Everyone told Shawn Rech it wouldn’t work in Cleveland. He couldn’t be a filmmaker here—he’d have to go to Hollywood.
Rech was unphased. His first project, a local TV program, focused on unsolved crimes.
“People told us we’d never have the production values,” he said. “[They said] we’d never get it on TV.”
Rech’s program not only got on TV, but it also led to tips that solved 10 murders and won nine regional Emmy awards. Soon, several top-20 markets were calling, asking Rech to bring the show to their city. From there, he gained momentum.
Today, Rech, 56, has directed films such as “A Murder in the Park” and “White Boy,” which explore themes of wrongful convictions and over-sentencing. He also directed “American Gospel: Christ Alone,” an in-depth look at the negative effects of the prosperity gospel. Each has found a home on Netflix, and Time named “A Murder in the Park” one of the 15 most fascinating true crime stories ever told.
Those who have watched Rech’s films might be surprised to learn that he didn’t become a director and producer until the age of 43.
Once the founder of a laser engraving company, he moved on to sell educational software, followed by a few years as the editor of a trade magazine. But then, he got the entrepreneurial bug.
“I thought, ‘If I’m going to start something and make it, or possibly fail, then it’s going to be something that I’ve always wanted to do and that I love,’ ” he said.
So he and Ralph McGreevy co-founded Transition Studios, an award-winning documentary production company based in Cleveland.
“A Murder in the Park” is their most recognized film. It examines the conviction of a man who served more than 15 years in prison for a double homicide after a false confession. It’s a convoluted journey, broken down with mind maps, interviews and dramatic reenactments.
These types of stories appeal to Rech, he said, because of his devotion to justice and his qualms with journalism. His films often document people he sees as overzealous storytellers who try and fit the facts of a situation into a narrative they already crafted. In “A Murder in the Park,” for example, a journalism professor hires an aggressive private investigator to get a forced confession from someone who was innocent.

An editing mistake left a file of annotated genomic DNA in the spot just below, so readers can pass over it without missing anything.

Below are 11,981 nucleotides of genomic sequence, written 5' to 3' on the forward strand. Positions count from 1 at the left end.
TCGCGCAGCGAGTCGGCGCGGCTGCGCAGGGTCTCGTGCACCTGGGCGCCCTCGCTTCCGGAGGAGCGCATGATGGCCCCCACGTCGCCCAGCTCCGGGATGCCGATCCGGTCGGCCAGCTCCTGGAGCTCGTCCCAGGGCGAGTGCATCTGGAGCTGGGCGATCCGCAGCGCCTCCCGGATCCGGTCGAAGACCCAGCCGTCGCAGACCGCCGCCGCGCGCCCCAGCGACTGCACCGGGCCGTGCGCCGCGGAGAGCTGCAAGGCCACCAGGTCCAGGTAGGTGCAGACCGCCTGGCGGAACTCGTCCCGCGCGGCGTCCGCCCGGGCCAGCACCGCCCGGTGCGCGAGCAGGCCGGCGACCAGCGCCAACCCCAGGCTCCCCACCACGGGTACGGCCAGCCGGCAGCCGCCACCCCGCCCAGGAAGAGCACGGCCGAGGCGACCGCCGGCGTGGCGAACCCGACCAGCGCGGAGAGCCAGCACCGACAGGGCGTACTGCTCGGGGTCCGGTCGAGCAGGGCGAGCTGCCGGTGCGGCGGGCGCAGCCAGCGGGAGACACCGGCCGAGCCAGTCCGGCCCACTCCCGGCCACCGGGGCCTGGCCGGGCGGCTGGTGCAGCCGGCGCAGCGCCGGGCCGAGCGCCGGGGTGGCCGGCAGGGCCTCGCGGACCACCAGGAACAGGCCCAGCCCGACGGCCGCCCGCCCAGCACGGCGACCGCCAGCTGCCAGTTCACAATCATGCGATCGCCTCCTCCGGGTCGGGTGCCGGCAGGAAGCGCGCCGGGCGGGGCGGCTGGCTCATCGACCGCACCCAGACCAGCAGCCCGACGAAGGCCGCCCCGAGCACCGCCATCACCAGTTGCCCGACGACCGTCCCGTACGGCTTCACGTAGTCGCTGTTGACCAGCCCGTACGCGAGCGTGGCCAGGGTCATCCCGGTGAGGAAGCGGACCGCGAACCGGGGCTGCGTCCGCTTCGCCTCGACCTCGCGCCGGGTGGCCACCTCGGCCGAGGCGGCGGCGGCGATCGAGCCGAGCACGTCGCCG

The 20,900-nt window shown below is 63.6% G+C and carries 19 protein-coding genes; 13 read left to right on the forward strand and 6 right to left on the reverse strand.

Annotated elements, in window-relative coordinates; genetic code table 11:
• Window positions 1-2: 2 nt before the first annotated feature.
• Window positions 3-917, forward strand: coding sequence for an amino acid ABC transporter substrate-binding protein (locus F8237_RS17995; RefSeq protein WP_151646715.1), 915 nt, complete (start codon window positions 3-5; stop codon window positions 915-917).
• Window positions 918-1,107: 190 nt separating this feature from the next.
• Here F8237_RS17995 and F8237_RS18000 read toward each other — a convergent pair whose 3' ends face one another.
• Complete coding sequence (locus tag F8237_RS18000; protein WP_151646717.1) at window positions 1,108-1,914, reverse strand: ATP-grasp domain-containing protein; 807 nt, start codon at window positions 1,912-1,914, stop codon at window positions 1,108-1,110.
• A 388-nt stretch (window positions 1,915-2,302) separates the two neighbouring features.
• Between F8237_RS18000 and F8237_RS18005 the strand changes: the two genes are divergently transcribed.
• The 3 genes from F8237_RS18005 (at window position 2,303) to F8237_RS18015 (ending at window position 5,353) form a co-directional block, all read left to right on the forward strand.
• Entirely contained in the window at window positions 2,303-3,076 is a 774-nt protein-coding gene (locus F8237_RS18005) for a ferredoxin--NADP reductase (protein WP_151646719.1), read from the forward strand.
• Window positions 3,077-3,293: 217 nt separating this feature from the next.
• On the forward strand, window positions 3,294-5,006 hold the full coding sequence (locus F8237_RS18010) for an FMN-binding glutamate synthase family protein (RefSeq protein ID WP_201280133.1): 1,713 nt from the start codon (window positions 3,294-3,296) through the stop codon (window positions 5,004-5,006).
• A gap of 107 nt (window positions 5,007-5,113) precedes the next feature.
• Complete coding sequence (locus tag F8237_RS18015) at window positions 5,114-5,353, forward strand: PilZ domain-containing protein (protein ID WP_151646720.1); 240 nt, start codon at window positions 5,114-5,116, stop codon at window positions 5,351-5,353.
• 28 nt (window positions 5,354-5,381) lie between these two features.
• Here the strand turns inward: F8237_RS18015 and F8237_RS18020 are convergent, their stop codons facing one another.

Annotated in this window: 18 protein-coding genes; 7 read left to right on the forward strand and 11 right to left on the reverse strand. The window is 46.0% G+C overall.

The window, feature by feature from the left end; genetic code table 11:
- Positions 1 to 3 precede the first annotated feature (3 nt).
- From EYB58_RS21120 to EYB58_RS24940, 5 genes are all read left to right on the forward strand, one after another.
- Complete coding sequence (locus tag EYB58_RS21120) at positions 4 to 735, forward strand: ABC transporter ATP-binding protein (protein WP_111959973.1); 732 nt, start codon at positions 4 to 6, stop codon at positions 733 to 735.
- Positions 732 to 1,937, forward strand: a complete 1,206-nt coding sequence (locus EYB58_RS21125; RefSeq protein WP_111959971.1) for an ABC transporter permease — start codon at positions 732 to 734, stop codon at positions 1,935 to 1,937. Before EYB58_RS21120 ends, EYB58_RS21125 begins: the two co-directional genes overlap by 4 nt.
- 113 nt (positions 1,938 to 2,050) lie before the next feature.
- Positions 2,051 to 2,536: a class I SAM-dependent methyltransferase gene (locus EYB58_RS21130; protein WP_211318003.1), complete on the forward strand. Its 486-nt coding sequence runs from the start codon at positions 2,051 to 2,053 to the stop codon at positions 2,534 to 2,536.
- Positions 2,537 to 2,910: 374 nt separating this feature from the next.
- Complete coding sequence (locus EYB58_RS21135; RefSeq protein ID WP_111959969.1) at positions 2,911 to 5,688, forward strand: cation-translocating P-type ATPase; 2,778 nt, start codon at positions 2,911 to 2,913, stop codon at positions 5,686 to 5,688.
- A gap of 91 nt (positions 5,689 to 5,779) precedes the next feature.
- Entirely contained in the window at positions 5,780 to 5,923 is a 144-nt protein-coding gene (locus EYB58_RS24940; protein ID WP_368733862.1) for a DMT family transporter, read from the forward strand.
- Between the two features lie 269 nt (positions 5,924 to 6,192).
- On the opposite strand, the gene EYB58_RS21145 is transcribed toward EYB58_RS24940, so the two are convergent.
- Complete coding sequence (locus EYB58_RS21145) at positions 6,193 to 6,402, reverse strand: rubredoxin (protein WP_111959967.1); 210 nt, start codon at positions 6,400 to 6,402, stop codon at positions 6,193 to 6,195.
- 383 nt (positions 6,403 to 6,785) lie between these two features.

“I think you can consider us journalism critics,” he said. “What draws me is educating the public on how [some journalists or other storytellers] got it wrong. And to be leery of storytelling.”
But he and his team often look beyond true crime. Rech has more recently directed “Unsanctioned,” a miniseries about the struggle of sanctioning high school girls wrestling.
He also directed a historical series called “People in the Pictures,” which tracks down individuals captured on camera opposing the civil rights movement in hateful or violent ways to see if, and how, they’ve changed. The project, he said, has been both enlightening and encouraging.
“I’m not trying to be too self-important,” he said. “But I see [this] as cathartic for our country. We’re understanding that people can change.”
“People in the Pictures” will premiere on TruBlu, a boutique streaming service with factual programming that Rech is launching . TV personality Chris Hansen is collaborating with Rech and Transition Studios on content for the platform—and yes, they’re doing it from Cleveland.
Although he travels for meetings and to film his pieces (he said he knows Beverly Hills as well as he knows his hometown of North Olmsted), he’s been able to make a lot of meaningful work in Ohio. And he’s proud of that.
“There’s been a myth since I was in high school: Go west and make your dreams come true,” he said. “You don’t have to do that anymore.”
Taylor Starek is a Senior Storytelling Strategist at Kristy Eckert Communications.